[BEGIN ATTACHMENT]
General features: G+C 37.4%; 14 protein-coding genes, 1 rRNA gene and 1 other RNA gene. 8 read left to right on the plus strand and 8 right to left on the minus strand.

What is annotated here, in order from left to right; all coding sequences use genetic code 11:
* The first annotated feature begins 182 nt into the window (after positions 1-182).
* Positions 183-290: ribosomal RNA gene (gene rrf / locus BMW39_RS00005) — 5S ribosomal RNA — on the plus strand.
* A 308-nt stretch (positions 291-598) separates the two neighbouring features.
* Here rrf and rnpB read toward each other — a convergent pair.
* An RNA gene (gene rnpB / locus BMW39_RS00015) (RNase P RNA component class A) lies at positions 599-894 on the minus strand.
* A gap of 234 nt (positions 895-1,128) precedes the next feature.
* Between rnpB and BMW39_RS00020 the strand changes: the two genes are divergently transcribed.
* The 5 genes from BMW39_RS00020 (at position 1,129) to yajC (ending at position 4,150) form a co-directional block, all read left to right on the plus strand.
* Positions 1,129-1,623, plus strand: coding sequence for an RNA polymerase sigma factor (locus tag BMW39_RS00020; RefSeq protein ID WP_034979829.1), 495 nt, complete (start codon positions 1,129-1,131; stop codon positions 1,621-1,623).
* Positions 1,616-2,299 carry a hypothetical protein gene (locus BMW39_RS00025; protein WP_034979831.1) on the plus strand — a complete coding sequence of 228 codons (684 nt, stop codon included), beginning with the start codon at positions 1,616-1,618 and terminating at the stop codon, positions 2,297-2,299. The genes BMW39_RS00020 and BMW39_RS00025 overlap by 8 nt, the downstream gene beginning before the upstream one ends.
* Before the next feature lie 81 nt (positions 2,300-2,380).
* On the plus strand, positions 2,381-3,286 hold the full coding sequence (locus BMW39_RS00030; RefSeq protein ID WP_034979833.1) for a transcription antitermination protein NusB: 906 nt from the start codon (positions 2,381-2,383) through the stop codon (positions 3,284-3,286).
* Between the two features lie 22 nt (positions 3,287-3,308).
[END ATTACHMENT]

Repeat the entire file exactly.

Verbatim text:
General features: G+C 37.4%; 14 protein-coding genes, 1 rRNA gene and 1 other RNA gene. 8 read left to right on the plus strand and 8 right to left on the minus strand.

What is annotated here, in order from left to right; all coding sequences use genetic code 11:
* The first annotated feature begins 182 nt into the window (after positions 1-182).
* Positions 183-290: ribosomal RNA gene (gene rrf / locus BMW39_RS00005) — 5S ribosomal RNA — on the plus strand.
* A 308-nt stretch (positions 291-598) separates the two neighbouring features.
* Here rrf and rnpB read toward each other — a convergent pair.
* An RNA gene (gene rnpB / locus BMW39_RS00015) (RNase P RNA component class A) lies at positions 599-894 on the minus strand.
* A gap of 234 nt (positions 895-1,128) precedes the next feature.
* Between rnpB and BMW39_RS00020 the strand changes: the two genes are divergently transcribed.
* The 5 genes from BMW39_RS00020 (at position 1,129) to yajC (ending at position 4,150) form a co-directional block, all read left to right on the plus strand.
* Positions 1,129-1,623, plus strand: coding sequence for an RNA polymerase sigma factor (locus tag BMW39_RS00020; RefSeq protein ID WP_034979829.1), 495 nt, complete (start codon positions 1,129-1,131; stop codon positions 1,621-1,623).
* Positions 1,616-2,299 carry a hypothetical protein gene (locus BMW39_RS00025; protein WP_034979831.1) on the plus strand — a complete coding sequence of 228 codons (684 nt, stop codon included), beginning with the start codon at positions 1,616-1,618 and terminating at the stop codon, positions 2,297-2,299. The genes BMW39_RS00020 and BMW39_RS00025 overlap by 8 nt, the downstream gene beginning before the upstream one ends.
* Before the next feature lie 81 nt (positions 2,300-2,380).
* On the plus strand, positions 2,381-3,286 hold the full coding sequence (locus BMW39_RS00030; RefSeq protein ID WP_034979833.1) for a transcription antitermination protein NusB: 906 nt from the start codon (positions 2,381-2,383) through the stop codon (positions 3,284-3,286).
* Between the two features lie 22 nt (positions 3,287-3,308).